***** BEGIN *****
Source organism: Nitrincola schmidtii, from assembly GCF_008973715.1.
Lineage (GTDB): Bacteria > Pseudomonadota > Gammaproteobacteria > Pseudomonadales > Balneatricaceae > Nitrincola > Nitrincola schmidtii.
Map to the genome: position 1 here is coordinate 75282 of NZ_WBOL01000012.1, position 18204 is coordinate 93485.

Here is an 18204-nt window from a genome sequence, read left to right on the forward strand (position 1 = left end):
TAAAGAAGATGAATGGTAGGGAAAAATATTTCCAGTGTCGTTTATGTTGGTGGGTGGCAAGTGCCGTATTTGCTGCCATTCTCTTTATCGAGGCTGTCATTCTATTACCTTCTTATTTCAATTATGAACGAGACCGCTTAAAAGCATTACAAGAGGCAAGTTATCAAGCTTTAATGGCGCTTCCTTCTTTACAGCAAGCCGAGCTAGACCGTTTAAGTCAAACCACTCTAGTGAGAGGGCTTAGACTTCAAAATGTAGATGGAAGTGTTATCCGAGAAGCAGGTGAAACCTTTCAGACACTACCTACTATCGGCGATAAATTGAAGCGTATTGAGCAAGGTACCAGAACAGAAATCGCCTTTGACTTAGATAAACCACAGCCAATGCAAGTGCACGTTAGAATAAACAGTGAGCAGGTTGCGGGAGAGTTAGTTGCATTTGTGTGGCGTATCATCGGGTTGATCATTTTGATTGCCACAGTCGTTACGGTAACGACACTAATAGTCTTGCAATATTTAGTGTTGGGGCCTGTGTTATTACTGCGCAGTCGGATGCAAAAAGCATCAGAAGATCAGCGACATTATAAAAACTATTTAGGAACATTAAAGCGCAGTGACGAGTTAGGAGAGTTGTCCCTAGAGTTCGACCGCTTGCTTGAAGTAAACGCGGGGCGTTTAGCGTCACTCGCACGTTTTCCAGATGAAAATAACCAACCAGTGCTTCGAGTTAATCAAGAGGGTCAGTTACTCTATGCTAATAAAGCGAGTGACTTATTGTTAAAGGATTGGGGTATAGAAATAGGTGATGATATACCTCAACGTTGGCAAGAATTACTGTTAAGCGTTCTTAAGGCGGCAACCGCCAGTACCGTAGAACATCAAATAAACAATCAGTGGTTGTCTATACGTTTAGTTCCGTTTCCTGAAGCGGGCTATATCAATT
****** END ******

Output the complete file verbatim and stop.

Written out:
Source organism: Nitrincola schmidtii, from assembly GCF_008973715.1.
Lineage (GTDB): Bacteria > Pseudomonadota > Gammaproteobacteria > Pseudomonadales > Balneatricaceae > Nitrincola > Nitrincola schmidtii.
Map to the genome: position 1 here is coordinate 75282 of NZ_WBOL01000012.1, position 18204 is coordinate 93485.

Here is an 18204-nt window from a genome sequence, read left to right on the forward strand (position 1 = left end):
TAAAGAAGATGAATGGTAGGGAAAAATATTTCCAGTGTCGTTTATGTTGGTGGGTGGCAAGTGCCGTATTTGCTGCCATTCTCTTTATCGAGGCTGTCATTCTATTACCTTCTTATTTCAATTATGAACGAGACCGCTTAAAAGCATTACAAGAGGCAAGTTATCAAGCTTTAATGGCGCTTCCTTCTTTACAGCAAGCCGAGCTAGACCGTTTAAGTCAAACCACTCTAGTGAGAGGGCTTAGACTTCAAAATGTAGATGGAAGTGTTATCCGAGAAGCAGGTGAAACCTTTCAGACACTACCTACTATCGGCGATAAATTGAAGCGTATTGAGCAAGGTACCAGAACAGAAATCGCCTTTGACTTAGATAAACCACAGCCAATGCAAGTGCACGTTAGAATAAACAGTGAGCAGGTTGCGGGAGAGTTAGTTGCATTTGTGTGGCGTATCATCGGGTTGATCATTTTGATTGCCACAGTCGTTACGGTAACGACACTAATAGTCTTGCAATATTTAGTGTTGGGGCCTGTGTTATTACTGCGCAGTCGGATGCAAAAAGCATCAGAAGATCAGCGACATTATAAAAACTATTTAGGAACATTAAAGCGCAGTGACGAGTTAGGAGAGTTGTCCCTAGAGTTCGACCGCTTGCTTGAAGTAAACGCGGGGCGTTTAGCGTCACTCGCACGTTTTCCAGATGAAAATAACCAACCAGTGCTTCGAGTTAATCAAGAGGGTCAGTTACTCTATGCTAATAAAGCGAGTGACTTATTGTTAAAGGATTGGGGTATAGAAATAGGTGATGATATACCTCAACGTTGGCAAGAATTACTGTTAAGCGTTCTTAAGGCGGCAACCGCCAGTACCGTAGAACATCAAATAAACAATCAGTGGTTGTCTATACGTTTAGTTCCGTTTCCTGAAGCGGGCTATATCAATT